One can find the same manufacturer putting the self same item in both so as to get the customers who like it in glass and the customers who like it in can.

    We had in this record the testimony of one such packer, a fairly large company which packs various types of apple products known as the Muscle Man Company.

    Their purchasing agent testified.

    Ralph S. Spritzer:

    He said that his company puts the following items in both cans and glasses, the self same item.

    Apple sauce, spiced apple rings, apple based jellies, apple butter, apple juice and the sorted pie fillings.

    Byron R. White:

    Where is that?

    Ralph S. Spritzer:

    That testimony appears at record 479 and following the witnesses name Brown.

    Mr. Johnson asks how we know that for most uses, as I put it in my opening argument, glass and metal alone are practicable.

    Well, it was testified and without contradiction by a food expert that for purposes of food canning, these are the only containers that can be used.

    There is also a testimony which is uncontradicted that for beverages, carbonated beverages and beer.

    The only containers which can be used are glass and metal.

    Those two items standing alone, soft drinks and beer on the one hand and all cans for food canning on the other, total over 33 billion items out of a combined total production of 60 billion cans and glass containers.

    So without going any further and discuss —

    Byron R. White:

    (Voice Overlap) Hazel-Atlas?

    Ralph S. Spritzer:

    Hazel-Atlas’ production was small.

    What I’ve been trying to show —

    Byron R. White:

    Beer.

    Ralph S. Spritzer:

    Yes.

    In beer it was, though it could have — it had the capacity next year or the year after to expand that if it chose.

    We don’t know.

    I’ve been attending to show from the inter-industry’s standpoint that is to the entire range of commodities involved, there is the opportunity and ability on the part of each major company to compete with the others in the — in the other line.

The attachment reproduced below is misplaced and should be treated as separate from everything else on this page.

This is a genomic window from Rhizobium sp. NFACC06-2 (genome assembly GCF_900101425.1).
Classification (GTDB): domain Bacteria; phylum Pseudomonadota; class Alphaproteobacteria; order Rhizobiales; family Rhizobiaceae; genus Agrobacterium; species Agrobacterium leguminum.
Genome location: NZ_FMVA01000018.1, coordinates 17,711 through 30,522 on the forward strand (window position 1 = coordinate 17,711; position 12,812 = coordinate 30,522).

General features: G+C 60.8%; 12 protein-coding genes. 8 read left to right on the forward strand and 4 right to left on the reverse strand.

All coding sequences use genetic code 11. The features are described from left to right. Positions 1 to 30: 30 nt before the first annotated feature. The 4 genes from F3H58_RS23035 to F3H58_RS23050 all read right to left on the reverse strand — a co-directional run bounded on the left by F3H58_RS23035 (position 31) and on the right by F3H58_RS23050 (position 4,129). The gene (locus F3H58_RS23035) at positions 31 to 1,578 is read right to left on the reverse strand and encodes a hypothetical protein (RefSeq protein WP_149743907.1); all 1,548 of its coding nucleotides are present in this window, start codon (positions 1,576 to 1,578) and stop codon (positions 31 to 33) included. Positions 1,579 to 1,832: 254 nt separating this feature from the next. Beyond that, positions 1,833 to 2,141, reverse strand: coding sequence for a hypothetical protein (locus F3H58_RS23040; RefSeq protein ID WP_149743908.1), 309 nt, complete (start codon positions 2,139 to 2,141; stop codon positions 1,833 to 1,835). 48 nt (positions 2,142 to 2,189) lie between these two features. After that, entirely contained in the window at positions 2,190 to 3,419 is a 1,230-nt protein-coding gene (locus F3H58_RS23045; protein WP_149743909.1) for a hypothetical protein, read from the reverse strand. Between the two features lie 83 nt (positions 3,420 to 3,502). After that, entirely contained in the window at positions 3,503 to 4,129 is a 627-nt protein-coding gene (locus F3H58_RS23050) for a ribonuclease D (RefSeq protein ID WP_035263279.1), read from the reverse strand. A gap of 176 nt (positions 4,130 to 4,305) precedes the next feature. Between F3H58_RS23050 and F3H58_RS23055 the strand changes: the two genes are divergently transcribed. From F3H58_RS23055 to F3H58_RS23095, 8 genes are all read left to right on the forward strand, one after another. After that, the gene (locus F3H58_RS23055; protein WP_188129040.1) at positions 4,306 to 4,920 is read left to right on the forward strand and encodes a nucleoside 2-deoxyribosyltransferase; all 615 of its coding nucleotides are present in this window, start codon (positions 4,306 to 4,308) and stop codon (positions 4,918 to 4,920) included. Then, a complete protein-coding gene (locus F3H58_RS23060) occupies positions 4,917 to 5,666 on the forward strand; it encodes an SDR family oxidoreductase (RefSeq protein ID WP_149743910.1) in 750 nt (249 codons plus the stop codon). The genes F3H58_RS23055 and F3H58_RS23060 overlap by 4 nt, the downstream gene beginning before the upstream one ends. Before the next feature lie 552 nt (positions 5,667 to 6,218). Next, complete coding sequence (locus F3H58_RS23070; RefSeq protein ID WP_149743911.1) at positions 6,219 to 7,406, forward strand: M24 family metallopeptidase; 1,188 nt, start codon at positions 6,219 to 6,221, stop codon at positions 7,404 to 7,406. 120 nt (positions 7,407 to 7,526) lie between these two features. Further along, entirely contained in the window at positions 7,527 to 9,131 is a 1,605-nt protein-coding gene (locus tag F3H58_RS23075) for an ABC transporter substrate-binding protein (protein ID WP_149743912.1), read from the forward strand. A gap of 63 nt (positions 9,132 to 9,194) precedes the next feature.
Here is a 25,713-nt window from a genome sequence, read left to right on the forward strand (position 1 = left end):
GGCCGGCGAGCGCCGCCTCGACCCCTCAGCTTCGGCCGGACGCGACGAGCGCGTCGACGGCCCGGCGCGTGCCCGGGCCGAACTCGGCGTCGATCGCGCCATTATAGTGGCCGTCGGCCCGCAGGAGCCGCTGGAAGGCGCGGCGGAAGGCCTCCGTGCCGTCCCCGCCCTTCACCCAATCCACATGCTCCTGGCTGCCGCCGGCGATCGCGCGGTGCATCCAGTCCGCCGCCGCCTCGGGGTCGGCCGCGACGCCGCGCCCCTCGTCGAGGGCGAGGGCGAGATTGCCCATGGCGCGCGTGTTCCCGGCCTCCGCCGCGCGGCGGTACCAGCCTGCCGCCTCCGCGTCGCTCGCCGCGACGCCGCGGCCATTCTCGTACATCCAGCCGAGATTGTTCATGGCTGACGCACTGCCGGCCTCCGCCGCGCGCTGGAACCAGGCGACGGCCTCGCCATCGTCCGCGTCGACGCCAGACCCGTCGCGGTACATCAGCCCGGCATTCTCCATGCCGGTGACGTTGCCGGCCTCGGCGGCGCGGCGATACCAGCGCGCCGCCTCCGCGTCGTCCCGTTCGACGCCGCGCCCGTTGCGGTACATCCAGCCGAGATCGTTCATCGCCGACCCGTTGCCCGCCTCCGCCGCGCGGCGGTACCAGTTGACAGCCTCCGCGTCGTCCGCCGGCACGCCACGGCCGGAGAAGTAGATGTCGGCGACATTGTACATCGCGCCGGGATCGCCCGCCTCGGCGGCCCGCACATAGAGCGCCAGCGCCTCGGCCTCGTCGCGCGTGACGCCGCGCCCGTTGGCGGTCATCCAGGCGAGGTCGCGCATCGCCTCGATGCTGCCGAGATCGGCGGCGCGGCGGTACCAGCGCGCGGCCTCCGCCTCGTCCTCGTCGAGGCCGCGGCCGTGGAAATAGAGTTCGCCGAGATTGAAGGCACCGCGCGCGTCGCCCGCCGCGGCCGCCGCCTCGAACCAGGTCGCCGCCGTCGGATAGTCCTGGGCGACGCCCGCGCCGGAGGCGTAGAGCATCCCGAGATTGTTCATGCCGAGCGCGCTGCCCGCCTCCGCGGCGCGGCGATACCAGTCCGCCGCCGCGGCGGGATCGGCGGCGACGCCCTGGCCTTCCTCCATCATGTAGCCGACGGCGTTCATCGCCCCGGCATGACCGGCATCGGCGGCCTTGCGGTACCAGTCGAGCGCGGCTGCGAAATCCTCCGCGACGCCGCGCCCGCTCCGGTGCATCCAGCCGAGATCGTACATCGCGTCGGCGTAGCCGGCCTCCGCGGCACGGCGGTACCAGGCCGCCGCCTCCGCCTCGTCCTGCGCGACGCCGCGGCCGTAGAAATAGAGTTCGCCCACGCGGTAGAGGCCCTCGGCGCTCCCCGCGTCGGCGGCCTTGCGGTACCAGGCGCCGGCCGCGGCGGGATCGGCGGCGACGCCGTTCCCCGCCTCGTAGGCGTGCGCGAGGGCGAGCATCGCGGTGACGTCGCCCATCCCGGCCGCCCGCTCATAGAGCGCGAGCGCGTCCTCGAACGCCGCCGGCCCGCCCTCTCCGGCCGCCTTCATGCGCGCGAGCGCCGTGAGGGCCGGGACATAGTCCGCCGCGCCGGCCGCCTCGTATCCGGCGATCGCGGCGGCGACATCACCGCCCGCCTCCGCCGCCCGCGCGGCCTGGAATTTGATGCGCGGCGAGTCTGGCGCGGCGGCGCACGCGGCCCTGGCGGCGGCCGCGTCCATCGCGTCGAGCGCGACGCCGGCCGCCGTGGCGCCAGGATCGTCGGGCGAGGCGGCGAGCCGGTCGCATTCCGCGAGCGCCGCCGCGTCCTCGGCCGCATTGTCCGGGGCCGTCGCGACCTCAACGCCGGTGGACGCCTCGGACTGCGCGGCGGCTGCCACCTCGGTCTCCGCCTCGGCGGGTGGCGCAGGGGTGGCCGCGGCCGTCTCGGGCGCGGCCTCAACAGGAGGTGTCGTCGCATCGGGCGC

Hugo L. Black:

    We have the breakdown of beers (Inaudible)

    Ralph S. Spritzer:

    Well, my recollection is (Inaudible) that the can had something like 40% at the time this record was closed.

    I would have to check that to be sure of my figure.

    Hugo L. Black:

    (Inaudible)

    Ralph S. Spritzer:

    I think it went in, in more time.

    The figures and I won’t stop to try to examine them, are set out on beer at 2970 of the record, Your Honor.

    Now, we’re told also by Mr. Johnson that the price is no factor so far as the glass makers and the can makers are concerned and he relies on the fact that on the stand, glass manufacturers when asked on cross-examination whether they competed, said that they stoutly competed.

    I’ve earlier mentioned numerous exhibits — just take one moment to finish this please Your Honor if I may.

    I’ve earlier mentioned numerous exhibits which show that Continental Can itself regarded price as a factor and I would like in closing to refer to one more such exhibit which appears at record 2544 in the third volume.

    This is an internal memorandum of Continental Can said — said, “Serious consideration should be given to sales department recommendations for reducing the quoted price on number 5 round single friction cans from the present price of $67.38 per thousand to a price in the neighborhood of $60 in order to reduce a potentially dangerous spread in favor of glass jars.”

    Thank you.